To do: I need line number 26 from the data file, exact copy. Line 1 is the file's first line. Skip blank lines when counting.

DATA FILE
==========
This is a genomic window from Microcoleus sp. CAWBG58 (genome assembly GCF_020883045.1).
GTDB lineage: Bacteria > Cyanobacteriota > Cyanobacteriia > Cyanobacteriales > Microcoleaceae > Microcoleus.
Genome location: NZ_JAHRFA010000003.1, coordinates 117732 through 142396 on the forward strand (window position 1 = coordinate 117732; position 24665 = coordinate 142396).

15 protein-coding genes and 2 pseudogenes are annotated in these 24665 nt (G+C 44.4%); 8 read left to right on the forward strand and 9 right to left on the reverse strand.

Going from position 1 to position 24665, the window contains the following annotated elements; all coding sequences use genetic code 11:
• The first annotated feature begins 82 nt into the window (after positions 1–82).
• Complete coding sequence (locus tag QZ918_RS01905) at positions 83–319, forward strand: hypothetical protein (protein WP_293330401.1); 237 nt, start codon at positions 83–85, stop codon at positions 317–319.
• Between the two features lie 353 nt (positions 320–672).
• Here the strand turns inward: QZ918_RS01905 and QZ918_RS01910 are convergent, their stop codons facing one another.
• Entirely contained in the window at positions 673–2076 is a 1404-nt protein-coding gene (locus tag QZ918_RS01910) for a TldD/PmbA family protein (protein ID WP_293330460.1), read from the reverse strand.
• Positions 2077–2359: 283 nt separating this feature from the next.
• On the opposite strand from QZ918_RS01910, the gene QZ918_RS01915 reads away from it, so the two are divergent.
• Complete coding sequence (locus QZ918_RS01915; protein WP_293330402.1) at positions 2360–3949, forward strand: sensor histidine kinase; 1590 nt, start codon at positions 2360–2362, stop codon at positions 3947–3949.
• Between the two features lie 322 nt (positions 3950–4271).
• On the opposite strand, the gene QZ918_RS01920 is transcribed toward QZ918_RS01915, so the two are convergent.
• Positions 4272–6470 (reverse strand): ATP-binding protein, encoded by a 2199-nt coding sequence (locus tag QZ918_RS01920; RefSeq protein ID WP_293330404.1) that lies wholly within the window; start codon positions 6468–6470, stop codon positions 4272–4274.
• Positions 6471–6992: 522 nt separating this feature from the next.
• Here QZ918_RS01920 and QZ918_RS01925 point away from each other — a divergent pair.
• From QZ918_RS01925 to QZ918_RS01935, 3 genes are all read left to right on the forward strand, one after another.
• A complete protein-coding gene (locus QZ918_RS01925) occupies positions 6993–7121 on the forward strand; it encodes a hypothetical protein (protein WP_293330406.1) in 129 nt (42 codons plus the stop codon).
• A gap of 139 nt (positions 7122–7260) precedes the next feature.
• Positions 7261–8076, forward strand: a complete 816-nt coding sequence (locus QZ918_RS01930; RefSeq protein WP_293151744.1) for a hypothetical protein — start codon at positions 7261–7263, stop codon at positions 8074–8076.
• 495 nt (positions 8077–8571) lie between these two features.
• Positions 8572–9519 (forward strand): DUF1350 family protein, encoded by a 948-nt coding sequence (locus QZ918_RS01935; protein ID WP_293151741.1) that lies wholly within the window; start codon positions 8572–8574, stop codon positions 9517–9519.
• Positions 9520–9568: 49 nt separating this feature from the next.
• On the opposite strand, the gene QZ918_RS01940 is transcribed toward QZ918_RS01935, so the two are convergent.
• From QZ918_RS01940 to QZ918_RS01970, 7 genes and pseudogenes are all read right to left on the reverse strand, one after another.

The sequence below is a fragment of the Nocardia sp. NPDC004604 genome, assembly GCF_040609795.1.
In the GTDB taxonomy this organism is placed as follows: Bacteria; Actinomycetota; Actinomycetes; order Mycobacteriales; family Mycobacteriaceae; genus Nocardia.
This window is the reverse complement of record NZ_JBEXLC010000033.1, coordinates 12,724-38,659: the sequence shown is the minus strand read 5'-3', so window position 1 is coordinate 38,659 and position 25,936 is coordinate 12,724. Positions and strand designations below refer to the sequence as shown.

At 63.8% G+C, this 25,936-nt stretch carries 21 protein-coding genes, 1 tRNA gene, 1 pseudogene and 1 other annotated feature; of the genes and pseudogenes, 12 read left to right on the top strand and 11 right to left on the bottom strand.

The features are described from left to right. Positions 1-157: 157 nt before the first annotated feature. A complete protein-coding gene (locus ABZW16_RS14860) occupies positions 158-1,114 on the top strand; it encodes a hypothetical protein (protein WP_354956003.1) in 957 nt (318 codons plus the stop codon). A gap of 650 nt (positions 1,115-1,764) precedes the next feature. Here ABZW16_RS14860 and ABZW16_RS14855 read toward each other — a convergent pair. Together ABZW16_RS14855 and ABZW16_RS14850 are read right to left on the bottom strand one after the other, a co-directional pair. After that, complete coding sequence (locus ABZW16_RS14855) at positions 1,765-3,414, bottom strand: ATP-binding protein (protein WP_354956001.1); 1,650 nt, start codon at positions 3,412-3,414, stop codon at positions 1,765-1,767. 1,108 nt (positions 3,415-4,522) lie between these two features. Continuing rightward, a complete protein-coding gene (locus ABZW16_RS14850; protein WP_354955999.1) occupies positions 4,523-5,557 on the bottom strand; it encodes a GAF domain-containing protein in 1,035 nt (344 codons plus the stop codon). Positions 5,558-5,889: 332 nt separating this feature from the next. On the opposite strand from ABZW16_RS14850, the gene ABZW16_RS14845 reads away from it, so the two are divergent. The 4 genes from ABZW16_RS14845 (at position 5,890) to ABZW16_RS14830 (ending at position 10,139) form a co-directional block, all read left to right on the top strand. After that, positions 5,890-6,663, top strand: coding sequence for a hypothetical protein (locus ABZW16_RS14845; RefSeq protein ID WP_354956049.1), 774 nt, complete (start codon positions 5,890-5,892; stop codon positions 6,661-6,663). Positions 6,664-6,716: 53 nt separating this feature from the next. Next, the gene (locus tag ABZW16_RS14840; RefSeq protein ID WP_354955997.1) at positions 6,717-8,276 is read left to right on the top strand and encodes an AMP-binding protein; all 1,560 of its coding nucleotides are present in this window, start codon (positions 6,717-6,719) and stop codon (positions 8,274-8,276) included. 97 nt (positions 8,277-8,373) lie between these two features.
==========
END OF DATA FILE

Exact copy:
• On the opposite strand, the gene QZ918_RS01940 is transcribed toward QZ918_RS01935, so the two are convergent.